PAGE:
The City of Charleston has settled on a software company to monitor the up to 3,000 short-term rentals estimated to be operating within city limits.
The city's Ways and Means Committee approved a contract with Bear Cloud Software, owner of STR Helper, on July 17, and the software is already compiling information on Charleston properties listed across a range of websites such as HomeAway, TripAdvisor, and Airbnb.
For now, city officials are giving residents time to get acclimated to the new permit system before full enforcement — in the form of summonses issued to violating renters — takes effect.
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The protracted city battle over what homes are allowed to participate in the booming short-term rental market was, in many ways, a battle for the soul of Charleston. As more travelers ditch traditional lodging options for app-based alternatives, investors and second-home owners are flocking to cities, sometimes upending entire neighborhoods and displacing whole communities in an effort to get a bite of the "sharing economy" pie. Scores of concerned citizens, lobbyists, preservationists, and renters have attended public meetings on this one issue for the better part of the past two years.
On April 10, Charleston City Council finally passed an ordinance
Only owner-occupied homes, as determined by their four percent property tax assessment, are eligible to receive a permit, and only four adults may be hosted at one time. Whole-house rentals are not allowed.
The 160 existing short-term rental units in Cannonborough-Elliotborough — the only neighborhood where they were legal until April 10 — will not be affected by the new rules.
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Bear Cloud Software will make sure renters stay in line.
The company is headquartered in Garden City, Utah, co-founded by the town's former mayor, John Spuhler, and former city manager Bob Peterson. The sleepy area of about 1,000 full-time residents morphs into a bustling summertime tourist destination, Spuhler says, thanks in part to the picturesque Bear Lake State Park and mysteriously turquoise water, which earned the town the nickname "
Issues with littering and noise — common complaints heard at Charleston City Council meetings — combined with a lack of traditional lodging inspired Spuhler to devise a way to monitor private rentals in 2015.
Bear Cloud claims that Garden City's compliance rates now approach 95 percent and that gross tax revenues are up 52 percent, according to the company's website.
Spuhler says Charleston's similarity to Garden City makes his company a perfect match. Unlike resort towns or packed urban landscapes, Charleston must protect two communities critical to its lifeblood: residents and tourists.
"In our mind, Charleston is one of the most unique cities in the country, which really caters to what our software is capable of doing," Spuhler tells City Paper. "In a tourist city, we recognize tourism is a quintessential part of your economy and you're trying to provide space for those visitors and making sure there's flexible inventory. At the same time, you have to balance this livability perspective for the people who live year-round with traditional jobs in traditional neighborhoods."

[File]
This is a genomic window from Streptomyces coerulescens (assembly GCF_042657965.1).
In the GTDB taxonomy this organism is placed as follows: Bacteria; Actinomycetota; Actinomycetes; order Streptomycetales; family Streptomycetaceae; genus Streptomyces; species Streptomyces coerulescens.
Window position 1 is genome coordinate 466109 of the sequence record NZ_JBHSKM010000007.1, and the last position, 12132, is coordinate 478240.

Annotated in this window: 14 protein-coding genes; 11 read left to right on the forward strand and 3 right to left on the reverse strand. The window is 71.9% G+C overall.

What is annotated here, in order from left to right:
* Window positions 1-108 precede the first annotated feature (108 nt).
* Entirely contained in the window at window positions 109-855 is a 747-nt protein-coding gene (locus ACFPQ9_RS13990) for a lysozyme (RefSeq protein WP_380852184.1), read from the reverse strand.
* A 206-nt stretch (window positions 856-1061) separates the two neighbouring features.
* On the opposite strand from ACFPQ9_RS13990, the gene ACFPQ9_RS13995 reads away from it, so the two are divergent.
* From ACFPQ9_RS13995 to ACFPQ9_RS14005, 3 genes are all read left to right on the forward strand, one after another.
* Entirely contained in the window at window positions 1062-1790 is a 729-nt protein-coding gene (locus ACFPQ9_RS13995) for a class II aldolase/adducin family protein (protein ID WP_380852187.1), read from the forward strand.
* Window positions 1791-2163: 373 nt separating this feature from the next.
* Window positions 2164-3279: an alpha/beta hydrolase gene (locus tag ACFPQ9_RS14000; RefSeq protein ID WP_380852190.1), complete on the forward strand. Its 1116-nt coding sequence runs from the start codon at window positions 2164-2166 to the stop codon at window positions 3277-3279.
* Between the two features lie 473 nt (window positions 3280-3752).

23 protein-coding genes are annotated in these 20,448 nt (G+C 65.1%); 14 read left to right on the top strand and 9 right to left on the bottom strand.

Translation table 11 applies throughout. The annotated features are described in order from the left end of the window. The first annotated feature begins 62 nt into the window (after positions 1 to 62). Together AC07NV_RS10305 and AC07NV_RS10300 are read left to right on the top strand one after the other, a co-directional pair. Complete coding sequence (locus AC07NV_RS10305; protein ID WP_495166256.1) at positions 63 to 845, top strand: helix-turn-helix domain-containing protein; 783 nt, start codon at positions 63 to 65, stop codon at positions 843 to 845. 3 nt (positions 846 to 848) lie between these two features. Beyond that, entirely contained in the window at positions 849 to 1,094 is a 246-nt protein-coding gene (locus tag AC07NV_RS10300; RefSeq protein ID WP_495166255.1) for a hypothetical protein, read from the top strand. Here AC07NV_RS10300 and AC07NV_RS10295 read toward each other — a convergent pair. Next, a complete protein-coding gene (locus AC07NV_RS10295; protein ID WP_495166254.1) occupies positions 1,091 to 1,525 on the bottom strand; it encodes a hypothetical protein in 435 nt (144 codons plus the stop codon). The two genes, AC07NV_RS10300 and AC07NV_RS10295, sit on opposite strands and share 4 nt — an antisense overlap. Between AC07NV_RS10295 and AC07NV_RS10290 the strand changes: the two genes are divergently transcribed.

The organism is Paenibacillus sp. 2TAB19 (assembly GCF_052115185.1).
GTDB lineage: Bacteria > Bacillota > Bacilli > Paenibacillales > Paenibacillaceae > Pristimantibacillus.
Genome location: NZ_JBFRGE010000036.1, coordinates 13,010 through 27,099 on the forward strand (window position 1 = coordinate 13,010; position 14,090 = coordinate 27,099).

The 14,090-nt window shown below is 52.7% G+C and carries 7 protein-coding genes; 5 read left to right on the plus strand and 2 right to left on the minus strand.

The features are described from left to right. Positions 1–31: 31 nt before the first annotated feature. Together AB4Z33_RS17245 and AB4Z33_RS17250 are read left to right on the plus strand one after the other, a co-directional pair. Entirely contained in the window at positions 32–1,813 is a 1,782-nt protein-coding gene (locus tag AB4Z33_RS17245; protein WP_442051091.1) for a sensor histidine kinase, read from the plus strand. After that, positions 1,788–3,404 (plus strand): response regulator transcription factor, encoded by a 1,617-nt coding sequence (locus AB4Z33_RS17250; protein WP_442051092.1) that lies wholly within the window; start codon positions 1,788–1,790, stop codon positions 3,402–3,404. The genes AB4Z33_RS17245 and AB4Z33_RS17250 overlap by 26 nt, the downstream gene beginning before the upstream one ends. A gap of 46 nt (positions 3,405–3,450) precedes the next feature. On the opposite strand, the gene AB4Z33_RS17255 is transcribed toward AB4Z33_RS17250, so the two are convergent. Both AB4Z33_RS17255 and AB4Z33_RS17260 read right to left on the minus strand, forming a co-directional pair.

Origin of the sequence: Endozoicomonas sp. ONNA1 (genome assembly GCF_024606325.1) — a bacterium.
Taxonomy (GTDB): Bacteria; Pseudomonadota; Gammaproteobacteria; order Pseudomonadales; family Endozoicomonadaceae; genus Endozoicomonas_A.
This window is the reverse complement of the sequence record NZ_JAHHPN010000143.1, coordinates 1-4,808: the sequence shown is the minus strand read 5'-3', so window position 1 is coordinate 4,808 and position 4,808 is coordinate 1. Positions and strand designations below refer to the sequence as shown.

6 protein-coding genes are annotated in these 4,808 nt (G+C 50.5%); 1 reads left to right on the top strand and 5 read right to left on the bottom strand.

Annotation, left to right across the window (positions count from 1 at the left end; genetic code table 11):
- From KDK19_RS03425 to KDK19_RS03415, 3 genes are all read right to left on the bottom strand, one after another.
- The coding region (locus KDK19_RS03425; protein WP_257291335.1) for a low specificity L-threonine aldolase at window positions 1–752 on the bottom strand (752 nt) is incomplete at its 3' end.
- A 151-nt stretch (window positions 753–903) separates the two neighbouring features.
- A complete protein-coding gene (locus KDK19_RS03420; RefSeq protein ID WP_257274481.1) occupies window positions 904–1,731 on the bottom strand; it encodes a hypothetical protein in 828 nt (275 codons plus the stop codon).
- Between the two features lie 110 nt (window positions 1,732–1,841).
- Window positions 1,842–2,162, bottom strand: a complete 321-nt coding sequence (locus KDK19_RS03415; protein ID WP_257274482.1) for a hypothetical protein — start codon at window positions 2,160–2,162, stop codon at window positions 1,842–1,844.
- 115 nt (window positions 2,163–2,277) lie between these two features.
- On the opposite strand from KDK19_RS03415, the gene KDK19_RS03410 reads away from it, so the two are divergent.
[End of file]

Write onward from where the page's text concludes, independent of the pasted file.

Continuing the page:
Bear Cloud Software is also under contract with Folly Beach and Charleston County, which passed its own, far less strict short-term rental law on July 24. In unincorporated areas of the county, there is no limit as to how many adults can stay in one rental, and whole-house rentals are allowed.
Bear Cloud also provides services to cities like Sacramento, California and Minneapolis, Minnesota.
The 42-person company beat out Toronto-based LTAS Technologies, which runs a similar software called Harmari, and San Francisco-based Host Compliance.
Allen Atamer, the CEO of LTAS Technologies, estimated close to 3,000 short-term rental listings in the Charleston area in an interview with CP in May. About 23 percent of that inventory is controlled by a little over three percent of operators, he says.
Those mega-renters are likely to have the resources to get their legal ducks in a row as mom-and-pop renters navigate the approval process, which could take a month, on their own.
Dan Riccio, head of the city's Department of Livability and Tourism, says cost and compatibility were the key reasons why STR Helper was chosen. The software can be integrated with InterGov, the program used by the City of Charleston. The year-long contract for monitoring services was signed for a total of $55,000, $5,000 of which acts as a "buffer" in case extra services are needed. Riccio says other compliance companies were asking as much as $125,000.
Though the city isn't yet handing out Livability Court dates (the fine for an STR violation is a maximum of $1,087), they are handing out warnings. Riccio urges residents to be mindful of the fact that just because they submitted an application, that doesn't mean they're ready to go.
And yes, they'll still stake out your house if they suspect any funny business.
"Before a summons is issued, the information we receive from STR Helper — that basically builds the case for us," Riccio says. "We're going to corroborate everything within the case file that they submit to us, responding to the residence with photos."
Spuhler says his software does sort through social media profiles, reaching into information that some might consider personal and
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Responding to questions about the unusual practice of showing up to houses with cameras, Spuhler says he's staying out of it.
"We built our product to enable cities' ordinances," he says. "It's not our business, nor I believe it should be,
"We think at the end of the day, you end up with a better community. You create more harmony, less confusion, more fairness."